When my daughter was four months old, I began a new job. Because I’d been laid off shortly before delivering Annalyn and was scraping the bottom of the budget barrel, I was relieved and ready to start right away.
But first I had to find someone to take care of my tiny baby while I went to work.
Thankfully, we quickly found a babysitter who became an extended family member and made my transition to work seamless. But while I felt secure in my daughter’s care and was thankful to have a job, I still missed that sweet face during the day!
I know many of you feel called to be stay-at-home moms. I’ve had several friends share that when they worked, they felt guilty for spending so much time away from their family. And when you’re feeling that pull from home, but unable to leave your job – for financial reasons or otherwise – I can only imagine how frustrating it must be.
That wasn’t the case for me, though. I enjoy working and did not necessarily feel that staying home with my daughter was the right choice for our family. I’ll admit, though, that at that point it was an easy choice when faced with bills that well outweighed one salary.
Nevertheless, the tension I felt when I thought of my baby girl as I sat in my cubicle wasn’t borne of guilt or regret. It simply stemmed from missing her while we were apart.
To be honest, I’d forgotten about that time until my friend Sarah e-mailed me. She’d just returned to her job – that she loves – after her maternity leave, and she wanted to know how to deal with missing her baby. Since my days are currently filled with hour upon hour of in-my-face, on-my-lap, talking-without-ceasing quality time with my darling girl, it took me a moment to truly remember how it felt back then.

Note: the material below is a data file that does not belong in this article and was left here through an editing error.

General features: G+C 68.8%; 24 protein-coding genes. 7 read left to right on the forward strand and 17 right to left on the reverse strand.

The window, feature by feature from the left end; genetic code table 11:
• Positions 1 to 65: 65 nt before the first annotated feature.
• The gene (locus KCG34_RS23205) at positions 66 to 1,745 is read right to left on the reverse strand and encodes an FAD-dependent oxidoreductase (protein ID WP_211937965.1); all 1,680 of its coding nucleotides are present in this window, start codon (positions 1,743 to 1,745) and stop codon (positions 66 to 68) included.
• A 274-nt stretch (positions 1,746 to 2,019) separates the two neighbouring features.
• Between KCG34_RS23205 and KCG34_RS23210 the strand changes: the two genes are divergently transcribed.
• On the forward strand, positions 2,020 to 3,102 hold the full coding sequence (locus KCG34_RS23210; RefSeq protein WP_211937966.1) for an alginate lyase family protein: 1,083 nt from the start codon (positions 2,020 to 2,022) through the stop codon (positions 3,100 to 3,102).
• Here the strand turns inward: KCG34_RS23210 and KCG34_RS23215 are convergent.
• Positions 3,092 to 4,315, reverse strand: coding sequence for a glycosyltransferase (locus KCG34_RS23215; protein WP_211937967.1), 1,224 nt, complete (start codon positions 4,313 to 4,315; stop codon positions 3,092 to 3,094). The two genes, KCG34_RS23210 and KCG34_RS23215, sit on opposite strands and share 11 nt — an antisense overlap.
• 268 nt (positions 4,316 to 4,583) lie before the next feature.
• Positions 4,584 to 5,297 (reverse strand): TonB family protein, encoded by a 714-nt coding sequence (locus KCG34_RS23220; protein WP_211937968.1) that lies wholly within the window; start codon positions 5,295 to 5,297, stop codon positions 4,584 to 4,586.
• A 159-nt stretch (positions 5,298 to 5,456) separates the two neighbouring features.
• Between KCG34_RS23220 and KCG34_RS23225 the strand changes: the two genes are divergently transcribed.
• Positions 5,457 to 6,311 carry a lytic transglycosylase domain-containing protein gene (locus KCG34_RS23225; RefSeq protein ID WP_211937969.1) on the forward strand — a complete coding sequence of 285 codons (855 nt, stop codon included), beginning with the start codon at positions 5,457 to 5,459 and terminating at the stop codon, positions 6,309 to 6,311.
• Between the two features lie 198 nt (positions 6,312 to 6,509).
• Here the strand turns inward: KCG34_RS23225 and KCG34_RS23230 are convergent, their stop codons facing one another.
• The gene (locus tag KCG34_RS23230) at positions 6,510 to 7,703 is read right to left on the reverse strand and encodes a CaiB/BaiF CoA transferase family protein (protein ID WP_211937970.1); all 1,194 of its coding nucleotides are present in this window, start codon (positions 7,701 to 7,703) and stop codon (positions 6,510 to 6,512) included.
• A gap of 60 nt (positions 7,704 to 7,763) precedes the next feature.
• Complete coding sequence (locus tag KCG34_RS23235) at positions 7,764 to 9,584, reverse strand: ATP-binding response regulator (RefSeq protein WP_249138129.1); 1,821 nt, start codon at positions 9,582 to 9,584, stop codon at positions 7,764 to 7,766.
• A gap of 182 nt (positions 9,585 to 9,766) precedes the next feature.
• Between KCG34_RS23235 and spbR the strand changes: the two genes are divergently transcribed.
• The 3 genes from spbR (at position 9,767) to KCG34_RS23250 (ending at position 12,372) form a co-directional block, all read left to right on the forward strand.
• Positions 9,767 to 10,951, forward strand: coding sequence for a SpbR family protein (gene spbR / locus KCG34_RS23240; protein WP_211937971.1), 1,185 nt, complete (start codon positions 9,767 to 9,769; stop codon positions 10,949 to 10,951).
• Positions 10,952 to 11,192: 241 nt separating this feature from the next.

But I do remember. And even if you love your job, it’s HARD.
My way to cope was to fill my desk space with photos of Annalyn. Some framed, some taped, some on my computer screen – I surrounded myself with her little face. I also was fortunate enough to spend many lunch breaks with Annalyn and Mark, which really helped me. (And, I’ll be honest, thinking of how hard it was to listen to her cry during bouts of teething or time changes kind of took the edge off, too.)
It’s been a few months since my friend asked me about this, so she’s probably figured out her own coping mechanisms for making it through the day without baby snuggles. But I can’t imagine she’s the only person dealing with the issue of missing her kids while she’s at work. So will you help out and share your experience?
What helps you feel connected to your kids and avoid missing them (as much) while you’re at work?
This post will be linked to Works for Me Wednesday at We Are THAT Family.